Key CTC Changes Include:
The ARPA changes the way the CTC is calculated in three important ways. The maximum credit increases from $2,000 for each child under age 17 to $3,000 for those ages 6 to 17 and $3,600 for younger children. The CTC will be fully refundable. Low-income parents will qualify for the full benefit even if they do not work. This piece is key for the lowest income children. Children aged 17 will be eligible for the refundable benefit. Previously they were allowed no more than $500—the same amount that is still available for families with older children. And it was nonrefundable– it could only be used to offset taxes. For the first time, families will be able to receive the CTC monthly (starting in July 2021). The IRS estimates that 88% of eligible families are already in the system and will not need to fill out additional paperwork to enroll. However, that leaves 12% who are not currently part of the system—the hardest to reach families—who will need to enroll to receive the benefits.
Key EITC Changes Include:
The ARPA provides a substantial expansion of the EITC for low-wage workers who are not raising children in their home, which nearly triples the maximum benefit for those workers from $543 to $1,502. The bill also allows workers without children who are ages 19 to 24, and those who are over age 64, to claim the EITC, among other improvements.
ARPA Strategies & Resources from EITC FN Member Organizations
Changes to tax credits for low-income households in the American Rescue Plan Act (ARPA) are estimated to decrease child poverty by almost 50%. This dramatic decline in child poverty can only be obtained if we—including philanthropy—work across sectors to ensure that every family is able to enroll. This page provides a short overview of the credits, the changes in the ARPA, strategies for philanthropy, and additional resources.
This list of strategies was developed by the EITC Funders Network in conjunction with our network members. Here are some ways funders are doing their part to help with implementation of the ARPA.
Near-term Suggestions – given the import of tax credits and the recent expansion of federal EITC and CTC many families will not know they are eligible and will not fill out needed paperwork to receive the credits. In the near-term, we need to focus on aggressive outreach and engagement strategies.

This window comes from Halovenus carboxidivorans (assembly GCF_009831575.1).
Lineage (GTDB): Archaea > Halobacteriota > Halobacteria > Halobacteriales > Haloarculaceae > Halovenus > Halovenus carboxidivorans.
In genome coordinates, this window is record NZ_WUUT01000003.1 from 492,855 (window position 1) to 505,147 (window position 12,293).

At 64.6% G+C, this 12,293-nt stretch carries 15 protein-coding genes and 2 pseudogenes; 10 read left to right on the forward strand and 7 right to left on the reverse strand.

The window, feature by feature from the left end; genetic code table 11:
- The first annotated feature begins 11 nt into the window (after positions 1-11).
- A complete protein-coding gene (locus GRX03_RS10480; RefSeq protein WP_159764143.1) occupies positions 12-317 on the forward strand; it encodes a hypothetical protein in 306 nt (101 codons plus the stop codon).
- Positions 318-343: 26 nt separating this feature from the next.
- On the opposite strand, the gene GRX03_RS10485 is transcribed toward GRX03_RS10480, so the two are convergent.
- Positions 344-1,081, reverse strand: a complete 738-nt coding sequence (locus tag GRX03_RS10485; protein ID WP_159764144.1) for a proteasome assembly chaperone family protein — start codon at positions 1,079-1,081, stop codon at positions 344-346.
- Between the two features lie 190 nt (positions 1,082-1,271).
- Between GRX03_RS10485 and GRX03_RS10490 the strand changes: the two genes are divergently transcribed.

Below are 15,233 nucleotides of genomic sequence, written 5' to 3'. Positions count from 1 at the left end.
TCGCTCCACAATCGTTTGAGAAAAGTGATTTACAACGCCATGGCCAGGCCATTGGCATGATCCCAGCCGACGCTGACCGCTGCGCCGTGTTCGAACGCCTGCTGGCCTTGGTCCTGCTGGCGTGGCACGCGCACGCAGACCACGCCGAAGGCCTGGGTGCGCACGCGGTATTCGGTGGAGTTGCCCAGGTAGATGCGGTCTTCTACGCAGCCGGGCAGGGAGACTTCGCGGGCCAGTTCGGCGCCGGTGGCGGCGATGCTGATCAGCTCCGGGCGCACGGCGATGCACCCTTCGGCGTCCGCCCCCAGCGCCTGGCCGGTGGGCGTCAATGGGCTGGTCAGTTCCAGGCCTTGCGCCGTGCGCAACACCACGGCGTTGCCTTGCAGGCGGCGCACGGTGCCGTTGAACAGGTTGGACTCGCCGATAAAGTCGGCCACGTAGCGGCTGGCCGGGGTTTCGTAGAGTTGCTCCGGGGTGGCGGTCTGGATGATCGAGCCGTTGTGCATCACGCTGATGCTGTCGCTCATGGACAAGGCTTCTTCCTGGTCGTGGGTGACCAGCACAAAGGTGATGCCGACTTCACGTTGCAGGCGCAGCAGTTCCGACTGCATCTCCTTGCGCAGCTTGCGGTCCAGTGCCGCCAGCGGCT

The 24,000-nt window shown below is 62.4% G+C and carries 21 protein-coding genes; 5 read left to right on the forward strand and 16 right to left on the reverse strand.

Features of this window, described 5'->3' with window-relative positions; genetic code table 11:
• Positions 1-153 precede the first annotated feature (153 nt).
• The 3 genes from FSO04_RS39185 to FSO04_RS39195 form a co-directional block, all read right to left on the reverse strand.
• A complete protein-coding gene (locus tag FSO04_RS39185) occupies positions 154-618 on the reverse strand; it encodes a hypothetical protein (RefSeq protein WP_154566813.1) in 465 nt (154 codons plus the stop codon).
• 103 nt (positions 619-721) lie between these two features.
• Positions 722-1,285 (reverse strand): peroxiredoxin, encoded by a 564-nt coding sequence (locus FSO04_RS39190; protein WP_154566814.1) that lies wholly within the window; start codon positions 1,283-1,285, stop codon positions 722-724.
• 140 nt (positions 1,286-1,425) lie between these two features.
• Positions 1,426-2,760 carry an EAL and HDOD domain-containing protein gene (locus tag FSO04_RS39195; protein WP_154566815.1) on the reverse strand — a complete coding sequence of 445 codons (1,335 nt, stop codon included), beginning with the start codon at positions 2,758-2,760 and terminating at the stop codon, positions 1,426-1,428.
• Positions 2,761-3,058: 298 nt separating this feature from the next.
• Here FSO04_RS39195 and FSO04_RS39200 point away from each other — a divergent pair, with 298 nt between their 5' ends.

- Support outreach and awareness efforts – especially those that are building cross-issue bridges (for example, between early childhood providers, diaper banks, homeless shelters, health care providers, or food banks and tax credits, for example) and those that help connect trusted messengers with families regarding the importance of applying for tax credits.
- Use and share coordinated messaging – efforts are underway to develop and distribute outreach materials including flyers, social media and text campaigns, mailers, and radio and TV ads. Using coordinated communications helps to streamline efforts and amplify key messages.
- Work collaboratively to identify hard-to-reach communities and support nonprofits and other trusted partners to ensure families can access tax credits in free and non-predatory settings.
- Support access to training for nonprofit staff to access and learn new enrollment software and support efforts of “navigators” to help families access credits.
Medium- and Long-term Suggestions – ensuring that every eligible family applies for and receives the tax credits helps to set the stage for continued public and private investment and continued tax credit expansions and modernizations.
- Support communications and narrative change work that underscores the importance of flexible resources for families. For example, providing funds to collect the stories of how families use the tax credits in ways that stabilize and support economic well-being.
- Build advocacy capacity to promote public investment in outreach for existing tax credits.
- Build advocacy capacity to promote state and federal expansions and modernizations of tax credits.
EITC and Tax Policy Related ARPA Resources
- Child Tax Credit FAQ (Center on Budget and Policy Priorities)
- How to access benefits – general overview (National Women’s Law Center)
- EITC Central– EITC Information & Resources Page (IRS)
- Estimates of child poverty reduction due to ARPA by state (Columbia University Center on Social Policy)
Outreach to Hard-to-Reach Communities
- What did we know about people who don’t file taxes (non-filers) based on estimates in advance of EIP (Center on Budget and Policy Priorities)
- IRS estimates of non-filers by state (IRS)
- Encouraging SNAP participants to file for the child tax credit (University of Michigan and Propel)